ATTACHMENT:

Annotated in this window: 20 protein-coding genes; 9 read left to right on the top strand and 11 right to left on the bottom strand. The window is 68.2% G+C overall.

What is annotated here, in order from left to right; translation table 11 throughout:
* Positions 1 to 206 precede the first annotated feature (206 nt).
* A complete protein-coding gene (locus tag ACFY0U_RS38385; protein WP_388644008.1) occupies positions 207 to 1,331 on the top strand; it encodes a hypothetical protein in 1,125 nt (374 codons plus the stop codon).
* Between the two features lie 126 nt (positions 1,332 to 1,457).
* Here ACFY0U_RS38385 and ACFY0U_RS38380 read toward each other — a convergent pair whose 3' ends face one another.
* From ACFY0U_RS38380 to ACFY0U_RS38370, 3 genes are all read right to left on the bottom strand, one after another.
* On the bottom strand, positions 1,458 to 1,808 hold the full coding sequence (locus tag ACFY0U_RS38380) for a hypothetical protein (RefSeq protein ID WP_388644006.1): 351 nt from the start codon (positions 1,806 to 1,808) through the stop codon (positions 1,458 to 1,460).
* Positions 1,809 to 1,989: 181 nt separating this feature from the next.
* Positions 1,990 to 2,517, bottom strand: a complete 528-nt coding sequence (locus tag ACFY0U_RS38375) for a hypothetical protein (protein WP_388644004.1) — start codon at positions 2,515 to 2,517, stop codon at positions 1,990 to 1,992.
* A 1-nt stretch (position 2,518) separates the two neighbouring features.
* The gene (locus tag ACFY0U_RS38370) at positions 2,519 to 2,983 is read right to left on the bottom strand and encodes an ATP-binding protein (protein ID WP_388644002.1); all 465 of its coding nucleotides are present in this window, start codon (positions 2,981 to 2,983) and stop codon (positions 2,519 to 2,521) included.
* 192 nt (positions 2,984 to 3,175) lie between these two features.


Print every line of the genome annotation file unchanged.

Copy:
Annotated in this window: 20 protein-coding genes; 9 read left to right on the top strand and 11 right to left on the bottom strand. The window is 68.2% G+C overall.

What is annotated here, in order from left to right; translation table 11 throughout:
* Positions 1 to 206 precede the first annotated feature (206 nt).
* A complete protein-coding gene (locus tag ACFY0U_RS38385; protein WP_388644008.1) occupies positions 207 to 1,331 on the top strand; it encodes a hypothetical protein in 1,125 nt (374 codons plus the stop codon).
* Between the two features lie 126 nt (positions 1,332 to 1,457).
* Here ACFY0U_RS38385 and ACFY0U_RS38380 read toward each other — a convergent pair whose 3' ends face one another.
* From ACFY0U_RS38380 to ACFY0U_RS38370, 3 genes are all read right to left on the bottom strand, one after another.
* On the bottom strand, positions 1,458 to 1,808 hold the full coding sequence (locus tag ACFY0U_RS38380) for a hypothetical protein (RefSeq protein ID WP_388644006.1): 351 nt from the start codon (positions 1,806 to 1,808) through the stop codon (positions 1,458 to 1,460).
* Positions 1,809 to 1,989: 181 nt separating this feature from the next.
* Positions 1,990 to 2,517, bottom strand: a complete 528-nt coding sequence (locus tag ACFY0U_RS38375) for a hypothetical protein (protein WP_388644004.1) — start codon at positions 2,515 to 2,517, stop codon at positions 1,990 to 1,992.
* A 1-nt stretch (position 2,518) separates the two neighbouring features.
* The gene (locus tag ACFY0U_RS38370) at positions 2,519 to 2,983 is read right to left on the bottom strand and encodes an ATP-binding protein (protein ID WP_388644002.1); all 465 of its coding nucleotides are present in this window, start codon (positions 2,981 to 2,983) and stop codon (positions 2,519 to 2,521) included.
* 192 nt (positions 2,984 to 3,175) lie between these two features.